539 F2d 674 United States v. Anfield

539 F.2d 674

UNITED STATES of America, Plaintiff-Appellee,
Billy Charles ANFIELD, Defendant-Appellant.

No. 75-3471.

United States Court of Appeals,
Ninth Circuit.

July 14, 1976.

Phillip M. Margolin (argued), of Nash & Margolin, Portland, Or., for defendant-appellant.

Jack C. Wong, Asst. U. S. Atty. (argued), Portland, Or., for plaintiff-appellee.OPINION

Before WRIGHT, KILKENNY and SNEED, Circuit Judges.

SNEED, Circuit Judge:

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Appellant was convicted on five (5) counts of perjury in violation of 18 U.S.C. § 1623. The trial court allowed a motion for judgment of acquittal as to Count One and imposed sentence on the remaining counts. We affirm.




Appellant's indictment on five counts of perjury stemmed from his testimony before the grand jury and during the trial in the case of United States v. Leslie Jackson, CR 74-250. His involvement in the Jackson case arose when he reported a burglary of his mother's house to the police and indicated that he suspected Leslie Jackson, the brother of a friend. The FBI, also suspecting Jackson of bank robbery, contacted appellant and sought to elicit information from him about his knowledge of Jackson's involvement in the bank robbery. Appellant on several occasions exhibited reluctance to become involved, but upon issuance of a subpoena did appear and testify before the grand jury and gave evidence which linked Jackson to the robbery.


Upon completion of his grand jury testimony, appellant expressed his dismay with the proceedings and indicated to the prosecution that he thought the questions asked were unfair. Shortly before the Jackson trial, appellant was incarcerated as a material witness. Upon his release the next day, appellant visited the prosecutor, Mr. Wong, expressed his outrage, and vaguely threatened the prosecutor.


At the Jackson trial appellant testified concerning the same matter with respect to which he testified before the grand jury, but his testimony differed in certain pertinent respects from that given before the grand jury. These differences are set out in the information.1


Subsequent to the final disposition of the Jackson case, appellant was indicted and charged with five counts of perjury. Appellant moved to suppress his statements made during the trial of United States v. Jackson, contending that he was at that time a putative defendant and entitled to Miranda warnings. The motion was denied. On the day set for trial the Government moved for a continuance, seeking to alter the indictment. The court granted the motion, at which time the appellant waived the indictment and proceeded to trial on an information. Appellant was found guilty on all five counts; however, the court granted a motion for judgment of acquittal as to Count One.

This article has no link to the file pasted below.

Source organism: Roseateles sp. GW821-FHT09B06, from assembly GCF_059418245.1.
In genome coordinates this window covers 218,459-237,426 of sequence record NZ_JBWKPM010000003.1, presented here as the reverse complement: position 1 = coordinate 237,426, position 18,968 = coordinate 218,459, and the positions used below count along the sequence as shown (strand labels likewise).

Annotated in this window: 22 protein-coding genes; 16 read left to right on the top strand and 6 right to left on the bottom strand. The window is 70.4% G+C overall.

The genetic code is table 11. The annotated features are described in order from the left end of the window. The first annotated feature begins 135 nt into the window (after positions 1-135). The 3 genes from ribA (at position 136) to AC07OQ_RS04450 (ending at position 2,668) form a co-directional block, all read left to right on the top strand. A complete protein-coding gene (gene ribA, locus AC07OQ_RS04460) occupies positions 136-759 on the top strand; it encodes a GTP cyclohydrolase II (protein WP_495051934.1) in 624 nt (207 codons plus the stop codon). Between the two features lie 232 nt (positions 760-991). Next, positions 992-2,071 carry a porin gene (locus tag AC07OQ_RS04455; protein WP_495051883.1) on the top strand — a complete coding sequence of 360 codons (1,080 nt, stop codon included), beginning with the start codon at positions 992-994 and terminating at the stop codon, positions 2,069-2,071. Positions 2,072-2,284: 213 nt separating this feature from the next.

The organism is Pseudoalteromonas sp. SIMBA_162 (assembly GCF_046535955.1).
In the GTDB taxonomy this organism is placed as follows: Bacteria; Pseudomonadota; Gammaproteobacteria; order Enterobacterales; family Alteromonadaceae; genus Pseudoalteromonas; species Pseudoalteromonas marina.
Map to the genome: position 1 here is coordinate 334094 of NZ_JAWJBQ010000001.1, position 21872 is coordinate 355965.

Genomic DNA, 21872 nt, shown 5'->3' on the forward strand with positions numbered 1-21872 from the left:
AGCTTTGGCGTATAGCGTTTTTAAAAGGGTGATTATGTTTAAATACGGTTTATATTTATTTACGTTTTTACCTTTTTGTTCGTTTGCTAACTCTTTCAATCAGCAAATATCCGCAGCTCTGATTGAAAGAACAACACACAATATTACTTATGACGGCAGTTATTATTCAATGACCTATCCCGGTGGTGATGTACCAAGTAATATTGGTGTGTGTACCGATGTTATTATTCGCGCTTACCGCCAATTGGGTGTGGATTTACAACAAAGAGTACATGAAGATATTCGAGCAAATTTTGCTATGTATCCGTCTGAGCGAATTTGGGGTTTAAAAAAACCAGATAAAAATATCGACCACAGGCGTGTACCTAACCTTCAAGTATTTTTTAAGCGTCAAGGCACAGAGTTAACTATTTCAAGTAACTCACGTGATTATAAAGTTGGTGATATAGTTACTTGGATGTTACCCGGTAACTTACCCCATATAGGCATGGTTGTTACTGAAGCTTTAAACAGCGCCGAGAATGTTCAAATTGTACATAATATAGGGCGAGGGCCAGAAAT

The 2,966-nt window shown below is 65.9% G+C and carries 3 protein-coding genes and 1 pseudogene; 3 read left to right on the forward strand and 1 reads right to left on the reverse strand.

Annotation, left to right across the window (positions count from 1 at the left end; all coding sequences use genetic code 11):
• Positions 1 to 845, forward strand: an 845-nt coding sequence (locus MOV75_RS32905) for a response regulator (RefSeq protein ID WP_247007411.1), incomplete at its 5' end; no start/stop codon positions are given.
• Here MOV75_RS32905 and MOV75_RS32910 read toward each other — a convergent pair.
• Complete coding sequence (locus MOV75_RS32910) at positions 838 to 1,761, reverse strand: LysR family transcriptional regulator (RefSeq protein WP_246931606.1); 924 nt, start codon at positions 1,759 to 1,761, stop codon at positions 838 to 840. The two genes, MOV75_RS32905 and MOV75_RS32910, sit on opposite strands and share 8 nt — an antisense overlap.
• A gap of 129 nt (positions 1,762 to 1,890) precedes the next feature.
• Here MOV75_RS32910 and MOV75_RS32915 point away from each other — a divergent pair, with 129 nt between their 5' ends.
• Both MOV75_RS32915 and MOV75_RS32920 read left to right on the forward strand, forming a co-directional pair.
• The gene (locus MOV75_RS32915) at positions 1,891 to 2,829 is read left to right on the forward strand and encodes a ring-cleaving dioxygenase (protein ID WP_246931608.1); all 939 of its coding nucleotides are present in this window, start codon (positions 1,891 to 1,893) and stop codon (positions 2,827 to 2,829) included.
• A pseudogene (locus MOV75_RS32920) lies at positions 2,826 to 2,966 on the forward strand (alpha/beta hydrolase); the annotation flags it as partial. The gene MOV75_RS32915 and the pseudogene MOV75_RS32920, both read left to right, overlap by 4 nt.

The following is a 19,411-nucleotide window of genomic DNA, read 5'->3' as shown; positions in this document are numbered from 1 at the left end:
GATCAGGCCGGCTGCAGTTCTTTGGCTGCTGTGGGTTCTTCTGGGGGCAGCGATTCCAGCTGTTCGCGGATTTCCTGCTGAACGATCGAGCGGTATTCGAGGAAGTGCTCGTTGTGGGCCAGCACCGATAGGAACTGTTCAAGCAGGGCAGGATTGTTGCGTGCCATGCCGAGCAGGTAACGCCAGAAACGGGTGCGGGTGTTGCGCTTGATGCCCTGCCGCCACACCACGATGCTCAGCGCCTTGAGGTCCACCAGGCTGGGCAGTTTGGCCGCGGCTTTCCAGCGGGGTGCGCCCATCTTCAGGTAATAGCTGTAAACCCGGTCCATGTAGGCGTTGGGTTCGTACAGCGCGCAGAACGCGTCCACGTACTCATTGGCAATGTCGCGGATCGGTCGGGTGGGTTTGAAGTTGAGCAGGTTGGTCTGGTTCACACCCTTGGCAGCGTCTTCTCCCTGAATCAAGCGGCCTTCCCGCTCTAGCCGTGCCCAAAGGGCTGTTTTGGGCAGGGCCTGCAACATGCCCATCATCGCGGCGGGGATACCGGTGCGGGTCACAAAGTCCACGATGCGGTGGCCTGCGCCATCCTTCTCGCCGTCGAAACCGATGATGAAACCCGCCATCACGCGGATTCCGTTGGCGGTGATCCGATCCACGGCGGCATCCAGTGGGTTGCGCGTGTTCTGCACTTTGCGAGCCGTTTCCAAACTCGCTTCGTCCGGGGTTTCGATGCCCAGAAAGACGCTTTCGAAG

Appellant has let fly a quiver full of arrows directed at his perjury convictions. All have missed their mark. Each will be dealt with below.


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Miranda Warning.


Appellant renews his claim that at the time of the Jackson trial he was a putative defendant2 and thereby entitled to a full and complete Miranda warning, or, alternatively, that he was entitled to a Miranda warning due to his incarceration as a material witness. It follows, he contends, that the prosecutor's failure to give him the warnings required suppression of his trial testimony as evidence.


The general rule that a grand jury witness is not entitled to warnings of his right to remain silent has been reaffirmed by the Supreme Court in United States v. Mandujano, (1976), --- U.S. ----, 96 S.Ct. 1768, 48 L.Ed.2d 212. Our intimations to the contrary, United States v. Fong, 529 F.2d 55 (9th Cir. 1975), must be put aside. It is now incumbent upon such a witness to invoke the Fifth Amendment should he desire to remain silent. The absence of a Miranda warning does not relieve him of this burden.3 A witness giving testimony in a trial in open court occupies no better position.


Nor did his incarceration as a material witness entitle appellant to a Miranda warning. A court in the exercise of its sound discretion has the power, inferable from 18 U.S.C. § 3149 and Rule 46(b) Fed.R.Crim.P., to issue a warrant of arrest, not preceded by a subpoena, for a material witness. Bacon v. United States, 449 F.2d 933 (9th Cir. 1971). Cf. Barry v. United States, 279 U.S. 597, 616, 49 S.Ct. 452, 73 L.Ed. 867 (1929). The custody of appellant as a material witness was not of the type requiring Miranda warnings. United States v. Glasco, 488 F.2d 1068 (5th Cir. 1974). The use of appellant's trial testimony was proper.



Government's Motion For Continuance.